Apple will introduce new versions of iOS and OS X at its annual developer's conference.
Lodsys Offers Update on In App Purchase Patent Dispute, Claims Licensing Momentum
Apple stepped in to protect developers, ultimately filing a motion to intervene in the lawsuits being pursued by Lodsys against developers who were unwilling to license the patents in question. Earlier this year, Apple was granted limited permission to intervene in the case to the extent that it could seek to demonstrate that its existing license with Lodsys covers developers' usage of In App Purchase.
There has been relatively little news on the Lodsys situation over the past six months, but Lodsys today published a blog post providing a status update. According to Lodsys, the U.S. Patent and Trademark has upheld the validity of a key claim of one of the major patents in question, stymying efforts by Google to have the patent invalidated entirely.
As a part of the Inter-Parties Reexamination requested by Google, the USPTO recently issued an Office Action confirming Claim 24 of US Patent 7,222,078. This claim is particularly relevant regarding in-app purchases and free-to-paid application upgrades. In addition, we have every confidence that all claims will ultimately be confirmed through this lengthy process. In-app purchase features and free-to-paid upgrades will be a part of the litigation process that is now swiftly moving forward.Lodsys goes on to note that Apple is continuing to press forward with its assertions that patent rights have been exhausted via Apple's license to the patents, thereby protecting developers from Lodsys' actions. Lodsys obviously contests that assertion, and a trial on the issue is scheduled for early 2013.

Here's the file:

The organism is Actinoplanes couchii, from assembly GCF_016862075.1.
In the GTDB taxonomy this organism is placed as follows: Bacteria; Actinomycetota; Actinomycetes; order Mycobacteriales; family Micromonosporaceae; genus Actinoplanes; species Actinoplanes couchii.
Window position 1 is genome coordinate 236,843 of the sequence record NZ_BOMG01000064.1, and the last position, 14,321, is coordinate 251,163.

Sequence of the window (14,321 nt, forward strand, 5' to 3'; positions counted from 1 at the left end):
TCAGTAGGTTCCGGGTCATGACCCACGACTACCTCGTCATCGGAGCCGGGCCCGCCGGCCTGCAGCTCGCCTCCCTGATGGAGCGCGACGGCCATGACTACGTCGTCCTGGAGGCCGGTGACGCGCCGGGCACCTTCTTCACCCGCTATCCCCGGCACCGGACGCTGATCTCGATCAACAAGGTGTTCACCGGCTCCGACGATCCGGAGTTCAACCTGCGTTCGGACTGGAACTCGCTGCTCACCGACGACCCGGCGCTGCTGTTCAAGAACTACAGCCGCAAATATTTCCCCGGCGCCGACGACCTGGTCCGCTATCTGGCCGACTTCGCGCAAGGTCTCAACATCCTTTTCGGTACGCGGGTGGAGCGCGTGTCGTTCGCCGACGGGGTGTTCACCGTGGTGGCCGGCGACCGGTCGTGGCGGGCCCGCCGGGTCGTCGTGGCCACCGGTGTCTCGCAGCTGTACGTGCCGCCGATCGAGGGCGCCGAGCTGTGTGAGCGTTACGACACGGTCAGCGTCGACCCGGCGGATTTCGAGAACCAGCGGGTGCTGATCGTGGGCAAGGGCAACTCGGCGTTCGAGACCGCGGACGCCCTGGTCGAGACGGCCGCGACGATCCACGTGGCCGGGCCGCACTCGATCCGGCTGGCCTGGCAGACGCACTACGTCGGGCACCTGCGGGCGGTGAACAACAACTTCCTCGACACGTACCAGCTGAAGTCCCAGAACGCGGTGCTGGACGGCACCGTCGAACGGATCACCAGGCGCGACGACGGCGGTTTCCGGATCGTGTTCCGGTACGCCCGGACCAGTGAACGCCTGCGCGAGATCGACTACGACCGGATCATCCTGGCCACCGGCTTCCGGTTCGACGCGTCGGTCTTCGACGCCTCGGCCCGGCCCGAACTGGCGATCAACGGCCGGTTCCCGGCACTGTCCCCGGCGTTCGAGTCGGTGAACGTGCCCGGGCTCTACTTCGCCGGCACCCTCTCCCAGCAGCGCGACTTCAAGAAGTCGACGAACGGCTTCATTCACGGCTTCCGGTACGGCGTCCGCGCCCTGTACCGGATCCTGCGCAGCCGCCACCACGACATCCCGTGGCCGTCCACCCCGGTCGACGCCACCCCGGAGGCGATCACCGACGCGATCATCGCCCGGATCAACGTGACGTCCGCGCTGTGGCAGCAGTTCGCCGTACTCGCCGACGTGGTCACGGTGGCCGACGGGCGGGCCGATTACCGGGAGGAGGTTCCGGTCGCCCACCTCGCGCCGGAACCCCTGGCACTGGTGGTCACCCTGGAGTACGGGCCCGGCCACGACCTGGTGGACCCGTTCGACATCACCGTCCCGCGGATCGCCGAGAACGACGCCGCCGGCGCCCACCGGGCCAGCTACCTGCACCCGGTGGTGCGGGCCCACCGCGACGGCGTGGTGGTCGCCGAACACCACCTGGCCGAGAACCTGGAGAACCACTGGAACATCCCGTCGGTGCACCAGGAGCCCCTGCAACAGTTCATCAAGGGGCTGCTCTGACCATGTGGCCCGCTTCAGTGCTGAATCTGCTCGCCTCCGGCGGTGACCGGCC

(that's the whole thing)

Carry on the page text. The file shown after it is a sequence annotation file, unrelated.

In a separate blog post, Lodsys notes that it has gained licensing momentum, now having reached agreements with 150 developers to license the In App Purchase patents, with over 80% of those licenses being obtained without involving litigation.
As of October 8, 2012, there are greater than 150 companies which obtained the rights to use the Lodsys Group patent portfolio, and more than 4 out of 5 of these companies have entered into licenses outside of the litigation process. These companies have realized significant savings by taking advantage of lower licensing rates.Lodsys has taken on companies big and small with its effort, initially focusing primarily on smaller developers but later taking on heavyweights such as Rovio, EA, and Atari. Lodsys' plan has been to provide developers with notices of infringement, giving developers 21 days to obtain a license before filing suit.
It seems that most developers have elected to simply license the patents rather than incurring the expense and time commitment necessary to fight a lawsuit, but others have not backed down and with the assistance of Apple, Google, and other larger companies have been seeking to hold out against Lodsys.